Easter 1944: A children’s tea party to remember

When a set of old photographs were donated to the Essex Records Office in the UK, it unearthed a fascinating insight into the early days of Plan International’s work helping children caught up in the horrors of the Second World War. Now, 80 years on, we look back at a children’s tea party to remember.

A black and white photo from 1944 of girls and boys sitting around a bench table eating cake.
The children enjoyed special treats such as tinned fruit and cake that would have been a rarity in the war years.

In April 1944, a tea party was held in Lindsell village hall, hosted by members of the 9th US Air Force who were stationed at the nearby Wethersfield air base. Invited to this special day were orphaned and refugee children living in New Barn, one of the Foster Parents’ Plan for War Children (‘Plan’) nurseries established by Anna Freud in 1941.

Shelter for children made homeless by the war

A young girl sitting on a grass verge.
A girl living at New Barn nursery in 1944.

Following the death of her father Sigmund Freud, and the outbreak of World War II in 1939, Anna Freud threw herself into work. Recognising the need to provide shelters for children and their families who were rendered refugees or made homeless by the war, she opened a shelter in London, in January 1941, with funding from Plan.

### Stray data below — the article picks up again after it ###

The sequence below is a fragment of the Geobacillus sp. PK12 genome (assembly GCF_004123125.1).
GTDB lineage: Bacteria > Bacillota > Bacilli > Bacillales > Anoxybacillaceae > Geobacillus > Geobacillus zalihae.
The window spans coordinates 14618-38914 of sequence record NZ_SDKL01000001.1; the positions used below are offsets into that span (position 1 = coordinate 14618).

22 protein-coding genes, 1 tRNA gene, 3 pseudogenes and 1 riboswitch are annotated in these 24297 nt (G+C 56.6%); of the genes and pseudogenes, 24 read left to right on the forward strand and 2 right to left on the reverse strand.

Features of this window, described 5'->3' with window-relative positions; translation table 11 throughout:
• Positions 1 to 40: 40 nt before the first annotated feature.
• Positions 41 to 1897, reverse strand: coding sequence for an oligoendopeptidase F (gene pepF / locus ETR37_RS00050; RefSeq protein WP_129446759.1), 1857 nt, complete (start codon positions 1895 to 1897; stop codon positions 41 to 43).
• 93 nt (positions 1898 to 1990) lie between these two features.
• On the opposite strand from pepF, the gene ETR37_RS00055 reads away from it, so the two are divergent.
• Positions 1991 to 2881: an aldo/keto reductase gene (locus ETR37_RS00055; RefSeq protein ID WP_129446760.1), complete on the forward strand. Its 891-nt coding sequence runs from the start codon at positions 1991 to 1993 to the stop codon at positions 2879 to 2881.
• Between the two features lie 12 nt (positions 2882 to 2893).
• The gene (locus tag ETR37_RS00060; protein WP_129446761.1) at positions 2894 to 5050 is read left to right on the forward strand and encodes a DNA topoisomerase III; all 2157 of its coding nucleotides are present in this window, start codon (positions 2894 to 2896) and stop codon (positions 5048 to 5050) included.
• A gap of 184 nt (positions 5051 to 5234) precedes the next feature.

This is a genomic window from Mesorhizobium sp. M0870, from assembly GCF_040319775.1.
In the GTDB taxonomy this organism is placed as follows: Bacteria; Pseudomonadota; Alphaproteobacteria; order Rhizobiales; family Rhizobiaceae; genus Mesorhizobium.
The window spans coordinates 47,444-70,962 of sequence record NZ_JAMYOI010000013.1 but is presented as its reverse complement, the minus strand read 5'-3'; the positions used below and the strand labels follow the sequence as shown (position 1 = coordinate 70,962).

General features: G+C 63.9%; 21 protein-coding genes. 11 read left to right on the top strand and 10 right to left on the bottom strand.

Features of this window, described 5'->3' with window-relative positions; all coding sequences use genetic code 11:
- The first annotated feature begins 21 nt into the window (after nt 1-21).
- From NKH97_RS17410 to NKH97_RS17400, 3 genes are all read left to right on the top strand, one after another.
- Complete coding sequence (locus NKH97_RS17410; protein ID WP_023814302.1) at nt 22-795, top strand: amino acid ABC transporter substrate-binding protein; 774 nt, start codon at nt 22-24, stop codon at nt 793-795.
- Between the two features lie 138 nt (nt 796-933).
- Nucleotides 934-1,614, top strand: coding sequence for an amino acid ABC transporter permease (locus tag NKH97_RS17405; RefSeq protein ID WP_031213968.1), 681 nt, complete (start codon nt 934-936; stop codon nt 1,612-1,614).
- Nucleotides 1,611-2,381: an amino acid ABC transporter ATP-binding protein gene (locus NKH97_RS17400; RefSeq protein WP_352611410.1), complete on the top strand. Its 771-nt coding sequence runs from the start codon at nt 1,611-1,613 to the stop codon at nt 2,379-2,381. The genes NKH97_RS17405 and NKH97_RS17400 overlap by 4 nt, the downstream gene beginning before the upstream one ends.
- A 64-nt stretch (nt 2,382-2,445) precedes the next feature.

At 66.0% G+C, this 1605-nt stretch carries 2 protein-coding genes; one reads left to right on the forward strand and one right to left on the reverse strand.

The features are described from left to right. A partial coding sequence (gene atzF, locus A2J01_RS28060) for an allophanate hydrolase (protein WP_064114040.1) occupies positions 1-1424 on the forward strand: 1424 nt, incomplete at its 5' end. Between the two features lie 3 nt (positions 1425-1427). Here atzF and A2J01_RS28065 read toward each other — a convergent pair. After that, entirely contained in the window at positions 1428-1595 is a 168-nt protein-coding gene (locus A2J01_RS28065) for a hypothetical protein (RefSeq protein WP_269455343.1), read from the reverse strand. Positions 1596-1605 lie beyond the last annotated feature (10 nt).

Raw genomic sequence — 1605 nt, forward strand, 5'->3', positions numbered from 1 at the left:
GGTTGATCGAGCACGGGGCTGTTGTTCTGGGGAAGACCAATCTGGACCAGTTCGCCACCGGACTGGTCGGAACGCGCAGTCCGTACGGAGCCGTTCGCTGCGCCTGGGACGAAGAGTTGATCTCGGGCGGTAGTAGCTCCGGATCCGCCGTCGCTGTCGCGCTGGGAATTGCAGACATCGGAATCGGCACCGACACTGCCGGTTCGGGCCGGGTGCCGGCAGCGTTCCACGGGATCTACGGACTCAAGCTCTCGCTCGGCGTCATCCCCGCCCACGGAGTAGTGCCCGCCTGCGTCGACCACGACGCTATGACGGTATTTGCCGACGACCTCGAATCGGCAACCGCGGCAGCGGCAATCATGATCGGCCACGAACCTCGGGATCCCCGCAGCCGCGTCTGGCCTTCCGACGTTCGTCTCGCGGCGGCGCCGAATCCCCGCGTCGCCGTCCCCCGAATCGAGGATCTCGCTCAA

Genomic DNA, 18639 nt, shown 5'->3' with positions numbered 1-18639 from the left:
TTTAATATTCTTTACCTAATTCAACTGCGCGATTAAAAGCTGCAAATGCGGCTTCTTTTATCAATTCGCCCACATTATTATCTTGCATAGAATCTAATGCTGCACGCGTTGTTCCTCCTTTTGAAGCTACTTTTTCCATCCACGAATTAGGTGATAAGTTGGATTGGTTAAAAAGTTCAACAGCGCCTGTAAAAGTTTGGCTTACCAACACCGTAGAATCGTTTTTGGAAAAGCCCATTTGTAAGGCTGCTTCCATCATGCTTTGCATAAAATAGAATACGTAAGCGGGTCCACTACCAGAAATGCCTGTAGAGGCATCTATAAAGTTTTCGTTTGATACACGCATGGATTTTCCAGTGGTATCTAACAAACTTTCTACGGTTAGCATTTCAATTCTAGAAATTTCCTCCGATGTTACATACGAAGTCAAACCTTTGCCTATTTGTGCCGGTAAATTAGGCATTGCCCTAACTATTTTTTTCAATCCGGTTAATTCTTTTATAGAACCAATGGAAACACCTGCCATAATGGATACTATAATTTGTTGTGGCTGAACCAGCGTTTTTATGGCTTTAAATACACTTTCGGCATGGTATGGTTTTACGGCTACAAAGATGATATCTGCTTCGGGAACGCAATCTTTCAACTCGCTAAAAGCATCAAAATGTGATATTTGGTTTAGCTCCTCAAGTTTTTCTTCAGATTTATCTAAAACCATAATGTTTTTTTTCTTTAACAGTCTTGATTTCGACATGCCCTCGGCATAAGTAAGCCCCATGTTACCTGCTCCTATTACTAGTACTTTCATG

In the summer of 1941, 2 additional buildings were equipped and opened: a large residential nursery in Hampstead for babies and young children, caring for up to 50 children; and a country house in Essex, called New Barn, which was an evacuation residence for 30 older children. The 3 houses were financially supported by Plan as the ‘Hampstead War Nurseries’.

New Barn provided refugee children from across Europe with food, shelter, psychosocial care and education. The country environment offered its own learning experience, with the children encouraged to plant and care for vegetable plots. Local landmarks were used for history and geography lessons while science was learnt through practical fieldwork.

American culture and tasty treats

The arrival of large numbers of American soldiers and airmen in 1942 was an exciting development and brought American culture to British children in person for the first time. American servicemen were generous with their off-ration chocolate and chewing gum, and they enjoyed organising children’s parties and dances.

Located 7 miles from New Barn, RAF Wethersfield was used by the US Air Force from December 1943 and more than 2,000 US servicemen were stationed there as they prepared for the D-Day invasion of France the following year.

To mark the Easter weekend in 1944, the airmen decided to hold a tea party for children at the New Barn nursery, laying on special treats such as tinned fruit and cake that would have been a rarity in the war years, and taking the excited children for rides in one of their big army trucks.

A carefree day amidst the upheaval of war

Eighty years on we salute the servicemen who shared their time and rations with the children of the New Barn nursery, giving them a day of carefree happiness amidst the upheaval of war. Just a few months later, these airmen had a key role to play in the D-Day invasion on 6 June 1944, supporting ground forces as they landed on the beaches in Normandy.

These photos capturing this day of celebration were donated to the Essex Record Office by a resident of Lindsell, who was living in the village when the party was given.

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